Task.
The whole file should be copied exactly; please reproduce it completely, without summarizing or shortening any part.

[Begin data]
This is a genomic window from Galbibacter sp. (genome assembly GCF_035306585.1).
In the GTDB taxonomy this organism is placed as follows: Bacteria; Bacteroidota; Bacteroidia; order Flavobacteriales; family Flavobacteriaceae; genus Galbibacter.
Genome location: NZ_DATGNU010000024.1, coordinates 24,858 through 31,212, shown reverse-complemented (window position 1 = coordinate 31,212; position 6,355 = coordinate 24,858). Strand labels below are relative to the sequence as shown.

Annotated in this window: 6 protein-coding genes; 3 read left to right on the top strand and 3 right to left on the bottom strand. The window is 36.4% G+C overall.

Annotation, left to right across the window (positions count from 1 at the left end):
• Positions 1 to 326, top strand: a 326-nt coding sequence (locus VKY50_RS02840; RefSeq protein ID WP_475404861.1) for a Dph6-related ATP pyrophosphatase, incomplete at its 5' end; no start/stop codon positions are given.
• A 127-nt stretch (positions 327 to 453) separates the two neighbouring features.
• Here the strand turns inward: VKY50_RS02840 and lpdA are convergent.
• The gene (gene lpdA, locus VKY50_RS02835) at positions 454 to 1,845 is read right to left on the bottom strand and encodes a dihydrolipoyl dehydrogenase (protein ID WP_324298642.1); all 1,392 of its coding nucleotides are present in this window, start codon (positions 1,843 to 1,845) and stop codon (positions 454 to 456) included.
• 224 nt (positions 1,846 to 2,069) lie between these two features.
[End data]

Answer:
This is a genomic window from Galbibacter sp. (genome assembly GCF_035306585.1).
In the GTDB taxonomy this organism is placed as follows: Bacteria; Bacteroidota; Bacteroidia; order Flavobacteriales; family Flavobacteriaceae; genus Galbibacter.
Genome location: NZ_DATGNU010000024.1, coordinates 24,858 through 31,212, shown reverse-complemented (window position 1 = coordinate 31,212; position 6,355 = coordinate 24,858). Strand labels below are relative to the sequence as shown.

Annotated in this window: 6 protein-coding genes; 3 read left to right on the top strand and 3 right to left on the bottom strand. The window is 36.4% G+C overall.

Annotation, left to right across the window (positions count from 1 at the left end):
• Positions 1 to 326, top strand: a 326-nt coding sequence (locus VKY50_RS02840; RefSeq protein ID WP_475404861.1) for a Dph6-related ATP pyrophosphatase, incomplete at its 5' end; no start/stop codon positions are given.
• A 127-nt stretch (positions 327 to 453) separates the two neighbouring features.
• Here the strand turns inward: VKY50_RS02840 and lpdA are convergent.
• The gene (gene lpdA, locus VKY50_RS02835) at positions 454 to 1,845 is read right to left on the bottom strand and encodes a dihydrolipoyl dehydrogenase (protein ID WP_324298642.1); all 1,392 of its coding nucleotides are present in this window, start codon (positions 1,843 to 1,845) and stop codon (positions 454 to 456) included.
• 224 nt (positions 1,846 to 2,069) lie between these two features.